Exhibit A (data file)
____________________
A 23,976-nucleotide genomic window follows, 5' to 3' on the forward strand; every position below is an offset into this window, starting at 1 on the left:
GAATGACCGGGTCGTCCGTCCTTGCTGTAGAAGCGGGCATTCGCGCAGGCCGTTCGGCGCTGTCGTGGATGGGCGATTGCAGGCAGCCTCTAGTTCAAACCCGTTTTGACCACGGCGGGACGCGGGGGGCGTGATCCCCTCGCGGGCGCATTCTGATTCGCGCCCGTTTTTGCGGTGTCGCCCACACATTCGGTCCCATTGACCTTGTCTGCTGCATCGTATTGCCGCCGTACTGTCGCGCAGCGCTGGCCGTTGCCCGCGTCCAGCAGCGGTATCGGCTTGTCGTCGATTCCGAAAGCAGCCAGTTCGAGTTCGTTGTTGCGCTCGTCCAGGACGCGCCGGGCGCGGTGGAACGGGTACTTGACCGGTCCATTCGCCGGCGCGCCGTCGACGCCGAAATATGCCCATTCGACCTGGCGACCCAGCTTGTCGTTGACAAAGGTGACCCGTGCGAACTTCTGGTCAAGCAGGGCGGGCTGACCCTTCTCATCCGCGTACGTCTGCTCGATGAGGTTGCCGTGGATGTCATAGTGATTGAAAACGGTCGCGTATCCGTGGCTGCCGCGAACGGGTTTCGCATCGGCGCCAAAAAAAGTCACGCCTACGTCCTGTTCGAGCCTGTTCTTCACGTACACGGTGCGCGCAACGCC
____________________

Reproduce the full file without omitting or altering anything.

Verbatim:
A 23,976-nucleotide genomic window follows, 5' to 3' on the forward strand; every position below is an offset into this window, starting at 1 on the left:
GAATGACCGGGTCGTCCGTCCTTGCTGTAGAAGCGGGCATTCGCGCAGGCCGTTCGGCGCTGTCGTGGATGGGCGATTGCAGGCAGCCTCTAGTTCAAACCCGTTTTGACCACGGCGGGACGCGGGGGGCGTGATCCCCTCGCGGGCGCATTCTGATTCGCGCCCGTTTTTGCGGTGTCGCCCACACATTCGGTCCCATTGACCTTGTCTGCTGCATCGTATTGCCGCCGTACTGTCGCGCAGCGCTGGCCGTTGCCCGCGTCCAGCAGCGGTATCGGCTTGTCGTCGATTCCGAAAGCAGCCAGTTCGAGTTCGTTGTTGCGCTCGTCCAGGACGCGCCGGGCGCGGTGGAACGGGTACTTGACCGGTCCATTCGCCGGCGCGCCGTCGACGCCGAAATATGCCCATTCGACCTGGCGACCCAGCTTGTCGTTGACAAAGGTGACCCGTGCGAACTTCTGGTCAAGCAGGGCGGGCTGACCCTTCTCATCCGCGTACGTCTGCTCGATGAGGTTGCCGTGGATGTCATAGTGATTGAAAACGGTCGCGTATCCGTGGCTGCCGCGAACGGGTTTCGCATCGGCGCCAAAAAAAGTCACGCCTACGTCCTGTTCGAGCCTGTTCTTCACGTACACGGTGCGCGCAACGCC